Following a woman taken ill from using a skin care product laced with steroids, British doctors warned about using illegal skin lightening creams.
The woman was extremely obese, had thin, bruised, stripy skin and suffered from muscle weakness. She had been trying unsuccessfully to conceive for the previous 18 months even though she had regular periods.
Physicians initially believed she had a disorder called Cushing's syndrome, caused by the adrenal or pituitary glands. But blood tests turned up no sign of excess levels of two hormones that are the usual telltales of this syndrome.
After further inquiries, the patient admitted she had been using a skin-lightening cream for seven years, bought not from a pharmacist but from a local shop that was unauthorised to sell it.
The cream contained the steroid clobetasol, a powerful corticosteroid usually used against psoriasis and eczema. The woman had been using two tubes of it, amounting to about 60 grammes (three ounces), a week.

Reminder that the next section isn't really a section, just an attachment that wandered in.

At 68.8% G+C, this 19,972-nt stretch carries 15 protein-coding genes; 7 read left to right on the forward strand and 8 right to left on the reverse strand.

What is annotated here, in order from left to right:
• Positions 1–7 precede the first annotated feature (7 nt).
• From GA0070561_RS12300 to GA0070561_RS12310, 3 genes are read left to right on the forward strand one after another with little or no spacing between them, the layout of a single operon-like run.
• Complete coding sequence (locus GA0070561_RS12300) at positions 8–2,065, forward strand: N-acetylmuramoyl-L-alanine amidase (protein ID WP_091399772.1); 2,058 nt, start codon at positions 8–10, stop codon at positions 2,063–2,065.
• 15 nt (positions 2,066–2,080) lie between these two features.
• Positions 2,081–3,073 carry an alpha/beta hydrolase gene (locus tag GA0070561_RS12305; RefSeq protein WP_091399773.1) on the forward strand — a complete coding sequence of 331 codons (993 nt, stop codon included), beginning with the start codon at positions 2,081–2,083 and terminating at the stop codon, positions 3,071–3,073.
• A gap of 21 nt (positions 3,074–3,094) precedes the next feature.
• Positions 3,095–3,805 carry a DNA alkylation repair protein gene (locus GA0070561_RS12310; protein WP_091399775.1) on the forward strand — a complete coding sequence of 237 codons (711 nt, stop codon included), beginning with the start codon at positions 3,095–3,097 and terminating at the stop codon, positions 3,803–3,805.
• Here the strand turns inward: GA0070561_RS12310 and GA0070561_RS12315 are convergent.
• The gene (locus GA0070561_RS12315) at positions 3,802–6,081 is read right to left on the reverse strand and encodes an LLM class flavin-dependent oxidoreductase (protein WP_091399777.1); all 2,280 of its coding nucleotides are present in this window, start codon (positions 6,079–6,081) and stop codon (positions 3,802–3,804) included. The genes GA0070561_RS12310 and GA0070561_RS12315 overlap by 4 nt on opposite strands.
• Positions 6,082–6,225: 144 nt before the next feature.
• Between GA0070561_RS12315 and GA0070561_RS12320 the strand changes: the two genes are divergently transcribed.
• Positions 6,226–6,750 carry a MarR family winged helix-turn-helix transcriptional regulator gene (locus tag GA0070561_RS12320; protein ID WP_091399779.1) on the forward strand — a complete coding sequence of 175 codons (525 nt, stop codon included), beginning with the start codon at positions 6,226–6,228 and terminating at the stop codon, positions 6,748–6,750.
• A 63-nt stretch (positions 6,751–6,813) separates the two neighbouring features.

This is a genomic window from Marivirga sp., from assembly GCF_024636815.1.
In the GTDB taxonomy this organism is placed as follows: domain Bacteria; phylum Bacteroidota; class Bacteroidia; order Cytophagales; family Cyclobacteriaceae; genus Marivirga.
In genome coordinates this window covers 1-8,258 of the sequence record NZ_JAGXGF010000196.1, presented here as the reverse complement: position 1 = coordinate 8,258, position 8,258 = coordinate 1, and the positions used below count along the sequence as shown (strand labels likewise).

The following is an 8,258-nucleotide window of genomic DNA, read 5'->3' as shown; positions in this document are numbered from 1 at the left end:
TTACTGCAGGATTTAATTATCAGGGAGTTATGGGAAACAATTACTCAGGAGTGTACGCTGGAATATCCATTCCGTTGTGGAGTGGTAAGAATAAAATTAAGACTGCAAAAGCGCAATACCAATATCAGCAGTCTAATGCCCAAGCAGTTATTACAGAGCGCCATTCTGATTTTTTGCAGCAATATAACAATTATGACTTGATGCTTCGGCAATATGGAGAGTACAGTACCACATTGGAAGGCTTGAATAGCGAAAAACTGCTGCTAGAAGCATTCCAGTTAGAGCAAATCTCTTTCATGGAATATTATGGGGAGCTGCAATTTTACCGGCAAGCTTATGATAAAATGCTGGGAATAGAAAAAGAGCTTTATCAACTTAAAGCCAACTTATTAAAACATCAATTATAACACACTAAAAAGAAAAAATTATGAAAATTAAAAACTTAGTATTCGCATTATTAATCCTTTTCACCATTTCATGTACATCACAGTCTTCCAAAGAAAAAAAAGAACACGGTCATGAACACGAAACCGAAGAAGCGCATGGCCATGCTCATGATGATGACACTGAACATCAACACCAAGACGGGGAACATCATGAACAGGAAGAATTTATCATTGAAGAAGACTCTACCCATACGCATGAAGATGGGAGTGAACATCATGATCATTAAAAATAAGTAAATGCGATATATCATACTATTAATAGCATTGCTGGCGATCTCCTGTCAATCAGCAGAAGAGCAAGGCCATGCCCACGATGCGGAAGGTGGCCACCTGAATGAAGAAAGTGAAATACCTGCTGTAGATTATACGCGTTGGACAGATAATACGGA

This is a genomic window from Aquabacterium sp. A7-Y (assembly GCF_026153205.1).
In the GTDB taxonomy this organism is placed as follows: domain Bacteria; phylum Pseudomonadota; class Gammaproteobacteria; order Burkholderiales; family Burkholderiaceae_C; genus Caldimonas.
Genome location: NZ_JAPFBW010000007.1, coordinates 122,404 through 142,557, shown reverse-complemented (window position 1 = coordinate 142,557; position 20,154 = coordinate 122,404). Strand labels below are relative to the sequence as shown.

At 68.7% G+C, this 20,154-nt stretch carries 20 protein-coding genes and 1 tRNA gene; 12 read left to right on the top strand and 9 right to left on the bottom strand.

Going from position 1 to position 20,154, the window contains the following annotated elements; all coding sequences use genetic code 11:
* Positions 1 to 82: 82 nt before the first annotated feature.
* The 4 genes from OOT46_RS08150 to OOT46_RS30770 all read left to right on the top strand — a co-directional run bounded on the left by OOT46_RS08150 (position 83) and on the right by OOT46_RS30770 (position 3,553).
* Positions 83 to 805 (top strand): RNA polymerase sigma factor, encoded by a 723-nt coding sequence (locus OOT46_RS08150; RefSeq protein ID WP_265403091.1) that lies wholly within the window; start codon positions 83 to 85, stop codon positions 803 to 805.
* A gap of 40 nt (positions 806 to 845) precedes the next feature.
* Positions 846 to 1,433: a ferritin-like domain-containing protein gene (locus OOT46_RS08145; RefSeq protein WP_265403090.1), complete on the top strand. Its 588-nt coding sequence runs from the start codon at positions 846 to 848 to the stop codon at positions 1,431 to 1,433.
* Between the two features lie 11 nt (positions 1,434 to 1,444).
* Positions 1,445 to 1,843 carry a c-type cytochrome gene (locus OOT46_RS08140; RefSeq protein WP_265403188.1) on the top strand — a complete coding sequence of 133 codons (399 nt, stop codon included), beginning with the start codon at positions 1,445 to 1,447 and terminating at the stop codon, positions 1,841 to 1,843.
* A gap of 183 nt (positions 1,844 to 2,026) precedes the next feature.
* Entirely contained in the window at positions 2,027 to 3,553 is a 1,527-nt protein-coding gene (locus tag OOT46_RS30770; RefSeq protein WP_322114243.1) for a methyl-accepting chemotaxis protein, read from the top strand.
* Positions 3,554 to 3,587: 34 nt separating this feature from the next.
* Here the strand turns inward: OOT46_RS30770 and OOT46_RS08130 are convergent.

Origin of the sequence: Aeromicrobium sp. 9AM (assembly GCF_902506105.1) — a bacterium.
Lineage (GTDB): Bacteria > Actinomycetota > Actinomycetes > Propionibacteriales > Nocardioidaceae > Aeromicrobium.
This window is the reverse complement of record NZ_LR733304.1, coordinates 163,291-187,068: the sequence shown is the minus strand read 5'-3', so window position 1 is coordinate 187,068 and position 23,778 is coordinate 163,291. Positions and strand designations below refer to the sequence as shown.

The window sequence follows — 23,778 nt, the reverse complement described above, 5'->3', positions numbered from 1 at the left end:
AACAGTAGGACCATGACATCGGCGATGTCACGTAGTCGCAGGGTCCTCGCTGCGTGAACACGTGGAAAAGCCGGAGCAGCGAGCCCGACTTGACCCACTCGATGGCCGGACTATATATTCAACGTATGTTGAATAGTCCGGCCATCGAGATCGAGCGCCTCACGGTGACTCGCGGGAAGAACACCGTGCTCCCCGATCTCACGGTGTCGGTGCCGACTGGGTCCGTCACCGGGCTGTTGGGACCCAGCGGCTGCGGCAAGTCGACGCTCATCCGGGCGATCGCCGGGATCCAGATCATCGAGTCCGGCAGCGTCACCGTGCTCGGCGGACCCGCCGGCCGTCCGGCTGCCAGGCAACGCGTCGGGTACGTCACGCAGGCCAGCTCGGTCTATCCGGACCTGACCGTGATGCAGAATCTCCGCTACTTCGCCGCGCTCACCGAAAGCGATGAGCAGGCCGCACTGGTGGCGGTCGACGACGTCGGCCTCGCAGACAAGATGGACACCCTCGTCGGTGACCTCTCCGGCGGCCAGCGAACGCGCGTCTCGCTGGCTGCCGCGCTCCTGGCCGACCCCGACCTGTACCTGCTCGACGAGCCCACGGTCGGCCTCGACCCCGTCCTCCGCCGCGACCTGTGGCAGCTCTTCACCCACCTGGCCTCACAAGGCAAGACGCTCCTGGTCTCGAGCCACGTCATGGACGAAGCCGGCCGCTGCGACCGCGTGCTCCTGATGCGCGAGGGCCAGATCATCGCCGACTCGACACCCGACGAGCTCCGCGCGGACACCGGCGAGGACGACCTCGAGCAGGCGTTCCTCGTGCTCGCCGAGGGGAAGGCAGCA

Reporting the case study in next Saturday's British Medical Journal (BMJ), the doctors at London's Hammersmith Hospital urge physicians to be aware of the risk of illegal skin whiteners.
"The market is worth millions of pounds (euros, dollars) a year, in the UK alone. Creams can contain toxic substances, such as steroids and hydroxyquinone -- and patients are typically unaware of the risks," they say.
Skin lightening is used in parts of Asia, Africa and the Middle East where a fairer skin is associated with attractiveness. Campaigners against whitening say the practise reinforces discrimination and ancient stereotypes.